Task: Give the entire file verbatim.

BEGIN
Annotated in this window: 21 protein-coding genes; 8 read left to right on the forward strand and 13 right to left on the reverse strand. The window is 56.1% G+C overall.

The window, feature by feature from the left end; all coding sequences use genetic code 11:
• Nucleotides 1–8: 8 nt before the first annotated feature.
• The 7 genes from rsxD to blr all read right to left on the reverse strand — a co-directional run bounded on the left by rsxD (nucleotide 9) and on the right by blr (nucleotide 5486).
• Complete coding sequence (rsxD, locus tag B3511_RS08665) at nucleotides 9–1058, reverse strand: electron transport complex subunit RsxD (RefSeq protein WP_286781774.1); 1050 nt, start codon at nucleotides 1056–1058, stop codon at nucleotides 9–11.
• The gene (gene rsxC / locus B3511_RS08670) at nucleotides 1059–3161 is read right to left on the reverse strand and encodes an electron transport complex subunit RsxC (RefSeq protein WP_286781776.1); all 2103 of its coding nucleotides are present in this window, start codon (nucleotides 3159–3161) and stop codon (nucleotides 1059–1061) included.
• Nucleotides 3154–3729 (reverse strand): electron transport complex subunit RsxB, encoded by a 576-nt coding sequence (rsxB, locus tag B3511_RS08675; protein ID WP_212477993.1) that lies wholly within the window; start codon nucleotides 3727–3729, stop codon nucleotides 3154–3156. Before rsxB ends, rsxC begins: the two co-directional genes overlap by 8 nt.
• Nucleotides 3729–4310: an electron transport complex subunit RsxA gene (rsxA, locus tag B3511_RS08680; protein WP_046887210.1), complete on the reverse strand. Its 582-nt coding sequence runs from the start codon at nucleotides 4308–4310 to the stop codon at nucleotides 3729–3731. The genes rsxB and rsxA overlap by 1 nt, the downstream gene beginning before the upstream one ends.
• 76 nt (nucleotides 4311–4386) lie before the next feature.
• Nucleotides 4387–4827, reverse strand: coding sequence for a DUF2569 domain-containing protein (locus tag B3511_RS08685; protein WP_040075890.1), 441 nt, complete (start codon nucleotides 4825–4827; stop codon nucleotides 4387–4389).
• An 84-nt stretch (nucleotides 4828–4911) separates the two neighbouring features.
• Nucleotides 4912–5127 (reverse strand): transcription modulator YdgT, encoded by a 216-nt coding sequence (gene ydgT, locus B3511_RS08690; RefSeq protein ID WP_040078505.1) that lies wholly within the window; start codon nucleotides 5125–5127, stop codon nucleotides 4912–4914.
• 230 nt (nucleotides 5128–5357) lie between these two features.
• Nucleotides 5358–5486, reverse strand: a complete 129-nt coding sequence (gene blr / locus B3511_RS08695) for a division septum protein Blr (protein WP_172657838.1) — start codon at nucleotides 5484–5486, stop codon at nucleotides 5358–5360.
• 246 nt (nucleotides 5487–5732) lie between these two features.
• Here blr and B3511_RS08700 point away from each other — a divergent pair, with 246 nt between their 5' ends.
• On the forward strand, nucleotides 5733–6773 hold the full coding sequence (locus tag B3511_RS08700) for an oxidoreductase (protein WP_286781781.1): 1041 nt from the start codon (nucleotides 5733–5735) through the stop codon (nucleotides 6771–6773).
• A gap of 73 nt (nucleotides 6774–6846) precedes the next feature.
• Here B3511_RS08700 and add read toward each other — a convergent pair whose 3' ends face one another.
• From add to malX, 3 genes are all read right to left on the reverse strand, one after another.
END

Annotated in this window: 21 protein-coding genes; 8 read left to right on the forward strand and 13 right to left on the reverse strand. The window is 56.1% G+C overall.

The window, feature by feature from the left end; all coding sequences use genetic code 11:
• Nucleotides 1–8: 8 nt before the first annotated feature.
• The 7 genes from rsxD to blr all read right to left on the reverse strand — a co-directional run bounded on the left by rsxD (nucleotide 9) and on the right by blr (nucleotide 5486).
• Complete coding sequence (rsxD, locus tag B3511_RS08665) at nucleotides 9–1058, reverse strand: electron transport complex subunit RsxD (RefSeq protein WP_286781774.1); 1050 nt, start codon at nucleotides 1056–1058, stop codon at nucleotides 9–11.
• The gene (gene rsxC / locus B3511_RS08670) at nucleotides 1059–3161 is read right to left on the reverse strand and encodes an electron transport complex subunit RsxC (RefSeq protein WP_286781776.1); all 2103 of its coding nucleotides are present in this window, start codon (nucleotides 3159–3161) and stop codon (nucleotides 1059–1061) included.
• Nucleotides 3154–3729 (reverse strand): electron transport complex subunit RsxB, encoded by a 576-nt coding sequence (rsxB, locus tag B3511_RS08675; protein ID WP_212477993.1) that lies wholly within the window; start codon nucleotides 3727–3729, stop codon nucleotides 3154–3156. Before rsxB ends, rsxC begins: the two co-directional genes overlap by 8 nt.
• Nucleotides 3729–4310: an electron transport complex subunit RsxA gene (rsxA, locus tag B3511_RS08680; protein WP_046887210.1), complete on the reverse strand. Its 582-nt coding sequence runs from the start codon at nucleotides 4308–4310 to the stop codon at nucleotides 3729–3731. The genes rsxB and rsxA overlap by 1 nt, the downstream gene beginning before the upstream one ends.
• 76 nt (nucleotides 4311–4386) lie before the next feature.
• Nucleotides 4387–4827, reverse strand: coding sequence for a DUF2569 domain-containing protein (locus tag B3511_RS08685; protein WP_040075890.1), 441 nt, complete (start codon nucleotides 4825–4827; stop codon nucleotides 4387–4389).
• An 84-nt stretch (nucleotides 4828–4911) separates the two neighbouring features.
• Nucleotides 4912–5127 (reverse strand): transcription modulator YdgT, encoded by a 216-nt coding sequence (gene ydgT, locus B3511_RS08690; RefSeq protein ID WP_040078505.1) that lies wholly within the window; start codon nucleotides 5125–5127, stop codon nucleotides 4912–4914.
• 230 nt (nucleotides 5128–5357) lie between these two features.
• Nucleotides 5358–5486, reverse strand: a complete 129-nt coding sequence (gene blr / locus B3511_RS08695) for a division septum protein Blr (protein WP_172657838.1) — start codon at nucleotides 5484–5486, stop codon at nucleotides 5358–5360.
• 246 nt (nucleotides 5487–5732) lie between these two features.
• Here blr and B3511_RS08700 point away from each other — a divergent pair, with 246 nt between their 5' ends.
• On the forward strand, nucleotides 5733–6773 hold the full coding sequence (locus tag B3511_RS08700) for an oxidoreductase (protein WP_286781781.1): 1041 nt from the start codon (nucleotides 5733–5735) through the stop codon (nucleotides 6771–6773).
• A gap of 73 nt (nucleotides 6774–6846) precedes the next feature.
• Here B3511_RS08700 and add read toward each other — a convergent pair whose 3' ends face one another.
• From add to malX, 3 genes are all read right to left on the reverse strand, one after another.